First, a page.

“Our entire water supply was cut off [and] we actually did something that the members typically don’t ever do. We actually asked for help. We were fortunate the community got together, there are people that came from all over the island. Everyone was hand-digging debris out of the ‘auwai trying to restart the flow. We were able to get the flow back to the farms, but it’s minimal. It’s barely enough to keep the farms going,” he said.
The farmers also lost a lot of equipment to the floods. Yoshida said two of his tractors and his lawn mowers were under water, and his chain saws were washed away.
With all of the silt that was deposited in the taro fields by the floods, Yoshida said his production dropped by 40 percent. The combined hardships forced him to return to his previous job as an engineer, but one day, he hopes to return to farming full time. “I’m not going to give up my farm. I’m never gonna give up my farm,” he said.
To make sure that farming is even possible in the future, he said that the hui needs to be able to respond to weather events. “It doesn’t have to be a major storm. It could just be a rainy week. The river will change its course, so we’re constantly going up there just to try to chase it, just to make sure we have a little bit coming through our fields.
“For the Wai‘oli Valley Taro Hui, all the farmers go back so many generations and we all know each other. Last year we finally formally organized … so we could protect and restore the resources Wai‘oli provides for us,” he said.
“If something were to happen and we cannot go back and repair that system, I’m afraid that we if we have something even half as bad as what happened in April , that water system could be damaged to the point where taro farming in Wai‘oli might stop. There’s certain areas, if we get any more damages, I don’t think we could recover. Maybe it might be where taro farming stops, and then it’s couple years to fix it and everyone has to start all over,” he continued.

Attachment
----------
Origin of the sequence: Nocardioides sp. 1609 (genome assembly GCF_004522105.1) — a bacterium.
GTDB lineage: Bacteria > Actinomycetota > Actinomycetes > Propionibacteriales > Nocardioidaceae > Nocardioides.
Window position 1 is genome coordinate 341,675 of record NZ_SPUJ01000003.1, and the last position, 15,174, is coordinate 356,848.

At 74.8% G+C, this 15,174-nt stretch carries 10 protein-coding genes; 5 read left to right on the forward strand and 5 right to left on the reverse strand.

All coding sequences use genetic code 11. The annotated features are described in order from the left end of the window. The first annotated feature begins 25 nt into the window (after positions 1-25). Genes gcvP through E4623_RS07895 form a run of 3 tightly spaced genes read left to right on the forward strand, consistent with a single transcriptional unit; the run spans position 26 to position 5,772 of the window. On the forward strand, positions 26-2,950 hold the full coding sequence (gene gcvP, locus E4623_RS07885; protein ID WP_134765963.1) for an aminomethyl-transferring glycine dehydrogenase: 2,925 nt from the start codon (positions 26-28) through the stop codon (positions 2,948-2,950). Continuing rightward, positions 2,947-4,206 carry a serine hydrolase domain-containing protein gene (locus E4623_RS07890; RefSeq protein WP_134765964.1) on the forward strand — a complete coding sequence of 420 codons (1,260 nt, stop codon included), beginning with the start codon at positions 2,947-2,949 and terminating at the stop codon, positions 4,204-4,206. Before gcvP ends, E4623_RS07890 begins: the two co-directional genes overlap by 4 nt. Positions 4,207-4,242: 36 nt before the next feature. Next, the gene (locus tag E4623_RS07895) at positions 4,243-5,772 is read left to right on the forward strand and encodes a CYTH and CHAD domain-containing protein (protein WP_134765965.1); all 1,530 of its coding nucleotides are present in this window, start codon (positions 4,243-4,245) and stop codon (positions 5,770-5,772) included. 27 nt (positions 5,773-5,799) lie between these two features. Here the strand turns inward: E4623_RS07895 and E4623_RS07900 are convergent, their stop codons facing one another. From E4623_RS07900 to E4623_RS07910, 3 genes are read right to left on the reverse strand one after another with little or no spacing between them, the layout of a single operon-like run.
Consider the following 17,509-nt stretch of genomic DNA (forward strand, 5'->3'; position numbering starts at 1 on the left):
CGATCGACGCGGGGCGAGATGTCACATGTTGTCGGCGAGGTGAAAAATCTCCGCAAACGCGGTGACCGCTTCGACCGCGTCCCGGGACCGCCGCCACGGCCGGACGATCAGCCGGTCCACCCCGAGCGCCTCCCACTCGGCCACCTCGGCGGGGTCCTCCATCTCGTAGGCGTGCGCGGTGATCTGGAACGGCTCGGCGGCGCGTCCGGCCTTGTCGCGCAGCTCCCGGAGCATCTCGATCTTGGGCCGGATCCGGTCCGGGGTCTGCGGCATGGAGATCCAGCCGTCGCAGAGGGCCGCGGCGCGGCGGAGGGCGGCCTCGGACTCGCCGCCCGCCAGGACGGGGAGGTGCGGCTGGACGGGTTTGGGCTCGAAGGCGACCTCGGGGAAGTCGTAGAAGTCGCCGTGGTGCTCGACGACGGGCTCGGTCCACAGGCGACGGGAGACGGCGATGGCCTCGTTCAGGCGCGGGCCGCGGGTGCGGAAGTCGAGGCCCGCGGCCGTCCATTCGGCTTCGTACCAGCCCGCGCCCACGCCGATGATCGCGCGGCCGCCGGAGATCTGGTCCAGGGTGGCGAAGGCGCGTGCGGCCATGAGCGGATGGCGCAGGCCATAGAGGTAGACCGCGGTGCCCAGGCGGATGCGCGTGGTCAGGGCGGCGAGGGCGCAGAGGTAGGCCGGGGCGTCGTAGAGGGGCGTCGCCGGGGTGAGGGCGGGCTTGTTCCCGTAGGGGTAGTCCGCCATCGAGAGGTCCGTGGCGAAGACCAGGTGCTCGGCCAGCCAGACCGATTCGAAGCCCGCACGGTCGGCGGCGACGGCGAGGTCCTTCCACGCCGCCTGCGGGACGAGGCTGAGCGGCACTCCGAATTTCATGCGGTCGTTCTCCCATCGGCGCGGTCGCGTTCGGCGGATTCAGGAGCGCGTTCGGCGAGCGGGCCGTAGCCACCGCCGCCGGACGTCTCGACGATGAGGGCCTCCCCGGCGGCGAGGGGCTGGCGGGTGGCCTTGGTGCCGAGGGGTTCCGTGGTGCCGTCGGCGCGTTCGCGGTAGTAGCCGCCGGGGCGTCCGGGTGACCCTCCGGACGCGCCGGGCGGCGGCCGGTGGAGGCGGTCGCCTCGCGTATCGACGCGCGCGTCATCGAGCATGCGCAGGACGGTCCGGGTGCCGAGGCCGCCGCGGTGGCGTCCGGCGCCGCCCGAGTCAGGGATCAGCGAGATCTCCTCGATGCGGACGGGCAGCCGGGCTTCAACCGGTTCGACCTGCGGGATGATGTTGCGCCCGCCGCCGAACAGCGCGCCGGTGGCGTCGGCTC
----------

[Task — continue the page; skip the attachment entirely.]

Yoshida said returning to farming would be carrying on the legacy his grandfather started for his family 100 years ago. “I’m hoping there’s a next generation that’s going to take it over, but without the water, that next generation won’t have the opportunity,” he said.
Yuen said he hoped the paperwork in the future is not too horribly difficult. “It tends to be whenever the word ‘water’ pops up,” he said.
Kapua Sproat, director of Ka Huli Ao Center for Excellence in Native Hawaiian Law and the Environmental Law Clinic at the University of Hawai‘i, said that the farmers have done everything right. Some of her students have aided the hui in navigating the government approval processes to repair the system. Once all necessary approvals are in place, restoration can be made in earnest, she said.
“Might there be a need for other state land because the river changes?” Yuen asked.
Sproat replied that was possible, but what’s in the amended easement is sufficient for now.
She added that the hui is also looking to help steward the upper watershed. She said that since the board first granted the easement, there’s been a significant amount of damage, in part, due to invasive albizia trees. “Now, when there’s a big wind, it’s horrible up there,” she said.
Land Board member Sam Gon said, “It would be an amazing thing to partner with some efforts that try to remove non-native trees from that area and replant native species that are more resilient and more adaptive to the upper watershed. And that may be cooperative programs with DOFAW [the state Division of Forestry and Wildlife] or other organizations.”
“That’s precisely why I think the hui decided to pursue a non-profit … because we realized what a significant kuleana this is and we are already pursuing partnerships with Malama Kaua‘i and others. We’d be happy to work with DOFAW or anyone else,” she said.
The board unanimously approved the easement amendments and the revocable permit.
— Teresa Dawson